|The first excerpt represents the element of Air. It speaks of mental influences and the process of thought, and is drawn from The Travels of Sir John Mandeville by Sir John Mandeville:
And they say also that our Lord ne ate never meat; but he made
token of eating. And also they say, that we sin deadly in shaving
our beards, for the beard is token of a man, and gift of our Lord.
And they say that we sin deadly in eating of beasts that were
forbidden in the Old Testament, and of the old Law, as swine, hares
and other beasts, that chew not their cud. And they say that we
sin, when we eat flesh on the days before Ash Wednesday, and of
that that we eat flesh the Wednesday, and eggs and cheese upon the
Fridays. And they accurse all those that abstain them to eat flesh
Also the Emperor of Constantinople maketh the patriarch, the
|The second excerpt represents the element of Fire. It speaks of emotional influences and base passions, and is drawn from Barnaby Rudge by Charles Dickens:
Chester, composedly. 'Yes; what of her?'
'She wrote a note at our house to the young woman, saying she lost
the letter I brought to you, and you burnt. Our Joe was to carry
it, but the old one kept him at home all next day, on purpose that
he shouldn't. Next morning he gave it to me to take; and here it
'You didn't deliver it then, my good friend?' said Mr Chester,
twirling Dolly's note between his finger and thumb, and feigning to
'I supposed you'd want to have it,' retorted Hugh. 'Burn one, burn
all, I thought.'
|The third excerpt represents the element of Water. It speaks of pure spiritual influences and feelings of love, and is drawn from Camille by Alexandre Dumas:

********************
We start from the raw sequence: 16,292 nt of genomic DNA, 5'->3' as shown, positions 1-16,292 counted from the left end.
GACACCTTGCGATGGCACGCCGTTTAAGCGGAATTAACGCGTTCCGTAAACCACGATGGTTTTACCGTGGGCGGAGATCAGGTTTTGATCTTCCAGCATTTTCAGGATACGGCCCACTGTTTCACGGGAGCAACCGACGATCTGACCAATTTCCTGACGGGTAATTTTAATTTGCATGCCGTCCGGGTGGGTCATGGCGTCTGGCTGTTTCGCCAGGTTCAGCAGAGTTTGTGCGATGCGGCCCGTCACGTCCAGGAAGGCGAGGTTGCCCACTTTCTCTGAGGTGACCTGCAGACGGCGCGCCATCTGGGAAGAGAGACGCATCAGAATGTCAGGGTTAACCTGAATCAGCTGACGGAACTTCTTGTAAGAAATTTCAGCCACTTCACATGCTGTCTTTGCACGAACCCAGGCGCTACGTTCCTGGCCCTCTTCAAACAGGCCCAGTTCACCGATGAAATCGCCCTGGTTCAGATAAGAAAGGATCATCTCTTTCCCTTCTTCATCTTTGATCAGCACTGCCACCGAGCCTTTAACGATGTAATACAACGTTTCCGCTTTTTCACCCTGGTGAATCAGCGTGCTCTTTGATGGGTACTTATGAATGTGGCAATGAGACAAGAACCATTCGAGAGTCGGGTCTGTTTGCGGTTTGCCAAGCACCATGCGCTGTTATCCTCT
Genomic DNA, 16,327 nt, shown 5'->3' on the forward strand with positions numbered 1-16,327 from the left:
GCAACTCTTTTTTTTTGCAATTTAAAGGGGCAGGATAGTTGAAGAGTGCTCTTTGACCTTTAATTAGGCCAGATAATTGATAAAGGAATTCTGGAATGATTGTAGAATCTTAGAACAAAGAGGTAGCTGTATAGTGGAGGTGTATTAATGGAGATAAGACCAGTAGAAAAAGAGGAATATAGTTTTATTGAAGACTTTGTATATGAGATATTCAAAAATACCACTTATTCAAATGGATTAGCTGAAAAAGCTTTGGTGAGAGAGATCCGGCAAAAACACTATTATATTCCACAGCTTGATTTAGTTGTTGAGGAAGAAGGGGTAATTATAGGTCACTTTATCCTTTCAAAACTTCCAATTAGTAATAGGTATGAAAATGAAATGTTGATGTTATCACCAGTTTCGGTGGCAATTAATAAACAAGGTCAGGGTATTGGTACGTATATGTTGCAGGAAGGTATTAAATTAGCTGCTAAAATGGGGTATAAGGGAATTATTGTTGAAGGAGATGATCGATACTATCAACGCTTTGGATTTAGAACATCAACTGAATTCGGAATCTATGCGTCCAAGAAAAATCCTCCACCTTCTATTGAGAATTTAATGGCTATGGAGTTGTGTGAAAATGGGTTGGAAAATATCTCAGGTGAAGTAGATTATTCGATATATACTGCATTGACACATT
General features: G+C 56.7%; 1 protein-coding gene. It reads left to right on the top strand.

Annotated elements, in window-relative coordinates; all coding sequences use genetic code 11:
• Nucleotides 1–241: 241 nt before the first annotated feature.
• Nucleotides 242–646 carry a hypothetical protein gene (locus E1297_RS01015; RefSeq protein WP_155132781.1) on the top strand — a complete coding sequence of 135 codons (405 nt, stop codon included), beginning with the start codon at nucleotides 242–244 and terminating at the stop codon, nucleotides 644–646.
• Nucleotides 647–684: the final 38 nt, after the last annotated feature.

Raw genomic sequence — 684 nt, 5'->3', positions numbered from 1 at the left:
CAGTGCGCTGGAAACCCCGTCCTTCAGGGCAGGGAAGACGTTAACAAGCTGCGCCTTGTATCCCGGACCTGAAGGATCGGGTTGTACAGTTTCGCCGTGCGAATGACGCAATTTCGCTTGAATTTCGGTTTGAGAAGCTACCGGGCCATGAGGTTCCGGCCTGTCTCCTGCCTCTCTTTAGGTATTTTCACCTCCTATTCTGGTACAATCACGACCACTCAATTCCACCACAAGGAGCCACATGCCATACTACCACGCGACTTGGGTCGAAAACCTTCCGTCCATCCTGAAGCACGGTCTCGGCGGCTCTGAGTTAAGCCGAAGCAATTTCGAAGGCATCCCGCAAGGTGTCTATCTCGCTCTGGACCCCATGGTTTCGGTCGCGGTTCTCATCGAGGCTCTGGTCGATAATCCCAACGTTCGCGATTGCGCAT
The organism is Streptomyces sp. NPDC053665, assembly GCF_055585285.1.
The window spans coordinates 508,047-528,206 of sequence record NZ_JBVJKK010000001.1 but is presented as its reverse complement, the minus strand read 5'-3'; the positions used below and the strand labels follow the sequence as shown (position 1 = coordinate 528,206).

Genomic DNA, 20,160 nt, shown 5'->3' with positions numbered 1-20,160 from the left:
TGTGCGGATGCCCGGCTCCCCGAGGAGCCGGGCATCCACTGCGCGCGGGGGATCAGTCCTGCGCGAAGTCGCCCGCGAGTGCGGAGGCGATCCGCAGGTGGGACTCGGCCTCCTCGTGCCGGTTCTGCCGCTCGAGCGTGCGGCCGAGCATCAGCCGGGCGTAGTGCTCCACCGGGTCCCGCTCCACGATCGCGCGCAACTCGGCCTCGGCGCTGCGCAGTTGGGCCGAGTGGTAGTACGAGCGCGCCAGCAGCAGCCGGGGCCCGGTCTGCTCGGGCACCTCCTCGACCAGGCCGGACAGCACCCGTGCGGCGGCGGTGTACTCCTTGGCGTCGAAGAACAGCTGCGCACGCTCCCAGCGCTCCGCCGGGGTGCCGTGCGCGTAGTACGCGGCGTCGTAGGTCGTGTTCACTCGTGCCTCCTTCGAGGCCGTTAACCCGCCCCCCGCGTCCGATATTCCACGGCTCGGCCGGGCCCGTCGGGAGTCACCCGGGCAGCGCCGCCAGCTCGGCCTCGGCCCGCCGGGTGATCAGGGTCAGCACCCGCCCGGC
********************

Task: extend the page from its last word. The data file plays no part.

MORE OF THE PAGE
feeble creatures that we are! All the time that my servant was
away I was in a state of extreme agitation. At one moment I would
recall how Marguerite had given herself to me, and ask myself by
what right I wrote her an impertinent letter, when she could
reply that it was not M. de G. who supplanted me, but I who had
supplanted M. de G.: a mode of reasoning which permits many women
to have many lovers. At another moment I would recall her
promises, and endeavour to convince myself that my letter was
only too gentle, and that there were not expressions forcible
enough to punish a woman who laughed at a love like mine. Then I
said to myself that I should have done better not to have written
|The fourth excerpt represents the element of Earth. It speaks of physical influences and the impact of the unseen on the visible world, and is drawn from Pierrette by Honore de Balzac:
discuss the question as to whether or not the guardian should be
deposed. And we now ask that the minor be not returned to the domicile
of the said guardian but that she be confided to some member of her
family who shall be designated by the judge."
Vinet replied, declaring that the physicians' report ought to have
been submitted to him in order that he might have disproved it.
"Not submitted to your side," said the judge, severely, "but possibly
to the /procureur du roi/. The case is heard."
The judge then wrote at the bottom of the petition the following
"Whereas it appears, from a deliberate and unanimous report of all